In the high dose group, we observed a significant contribution of the MRP2 variant in combination with UGT2B7-900A>G and UGT1A9-440C>T to the variability in AUC and Ctrough normalized by MMFdose/BSA(Figure 1). This was not seen in the low dosing group. In contrast, the presence of UGT1A9-440C>T could in part explain Cmax variability in both high and low dose groups (Figure 2). The UGT1A9-440C>T SNP also appeared to explain in part the AUC variability in the low dose group (Figure, Supplemental Digital Content 2, http://links.lww.com/TDM/A20). A similar trend was observed in MPA pharmacokinetic parameters normalized by MMF dose per body weight (kg). This dose-dependent genetic contribution seems to be in line with previous reports in adult kidney transplant patients. The dose of 450mg/m2 in the high dose group corresponds to a MMF dose of around 800 mg for a 70 kg subject with a height of 175 cm. In the first study to show an impact of MRP2-24C>T on Ctrough 31], patients received MMF doses of 500mg (n=63) or 1g (n=32) in combination with tacrolimus and corticosteroids which is quite similar to the high dose group in our study. Notably, a contribution of MRP2-24C>T to MPA pharmacokinetic parameters was not observed in a single-dose study of 1.5g in healthy volunteers , suggesting a potential effect of dose or dosing regimen. However, and regarding UGT1A9 and UGT2B7 variants, significant contributions of UGT2B7*2 (linked with UGT2B7-900A>G) and UGT1A9-2152C>T/-275T>A to the variability of MPA exposure were detected in this study . Interestingly, the influence of the UGT1A9-2152/-275 SNPs on MPA exposure was also observed in patients on a 1g MMF BID regimen, but not in patients on 500 mg BID [11, 13]. In contrast, an influence of the UGT1A9-440C>T/-331T>C variant on MPA-PK was found, while no contribution of UGT1A9-2152C>T/-275T>A was observed, most likely as a result of the lower MMF dose . Based on these data, it is tempting to speculate that the MMF dosing regimen itself may influence the pharmacogenetic findings from MPA association studies. Our observations correspond with the findings in adult populations, although our subject number is too small to fully confirm them.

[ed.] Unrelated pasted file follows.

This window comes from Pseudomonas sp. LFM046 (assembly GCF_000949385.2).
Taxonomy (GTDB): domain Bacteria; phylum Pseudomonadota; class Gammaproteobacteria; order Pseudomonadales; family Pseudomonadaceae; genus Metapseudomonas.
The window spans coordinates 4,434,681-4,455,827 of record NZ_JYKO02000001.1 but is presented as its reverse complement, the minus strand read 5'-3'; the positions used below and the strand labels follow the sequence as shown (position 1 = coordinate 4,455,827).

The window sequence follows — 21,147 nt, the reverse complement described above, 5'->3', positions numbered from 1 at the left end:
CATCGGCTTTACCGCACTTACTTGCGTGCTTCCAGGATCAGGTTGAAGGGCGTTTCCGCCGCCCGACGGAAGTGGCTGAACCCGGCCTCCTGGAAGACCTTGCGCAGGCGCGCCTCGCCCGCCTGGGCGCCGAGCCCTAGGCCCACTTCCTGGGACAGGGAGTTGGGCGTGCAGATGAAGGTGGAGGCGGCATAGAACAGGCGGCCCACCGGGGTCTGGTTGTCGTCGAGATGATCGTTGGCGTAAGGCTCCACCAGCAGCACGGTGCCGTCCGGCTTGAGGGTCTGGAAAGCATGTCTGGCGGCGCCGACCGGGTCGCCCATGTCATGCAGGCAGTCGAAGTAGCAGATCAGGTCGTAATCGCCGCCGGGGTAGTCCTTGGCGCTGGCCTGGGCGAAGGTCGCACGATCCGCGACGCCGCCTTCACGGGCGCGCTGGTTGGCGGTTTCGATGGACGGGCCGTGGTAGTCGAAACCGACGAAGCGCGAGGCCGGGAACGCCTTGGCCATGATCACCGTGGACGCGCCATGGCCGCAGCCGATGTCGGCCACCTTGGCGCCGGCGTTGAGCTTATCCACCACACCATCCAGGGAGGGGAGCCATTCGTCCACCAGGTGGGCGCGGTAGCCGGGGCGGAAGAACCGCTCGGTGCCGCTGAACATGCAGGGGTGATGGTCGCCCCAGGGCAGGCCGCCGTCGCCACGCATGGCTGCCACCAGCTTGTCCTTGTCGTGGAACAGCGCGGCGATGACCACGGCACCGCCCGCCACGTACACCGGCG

When evaluating the effect of MRP2 polymorphisms on MPA trough concentrations and total MPA exposure and comparing results with other studies, calcineurin inhibitor co-medication was confirmed as an important consideration. In patients on cyclosporine (CsA) and MMF, the effect of the MRP2 variants has not been observed due to the CsA-transporter interaction . In the present study, all patients were on a MMF/tacrolimus immunosuppressive regimen (with some on MMF in combination with sirolimus), allowing us to observe the MRP2 genetic effect on Ctrough and AUC. Concomitant sirolimus administration did not result in differences in MPA pharmacokinetics under the consideration of the genotypes observed.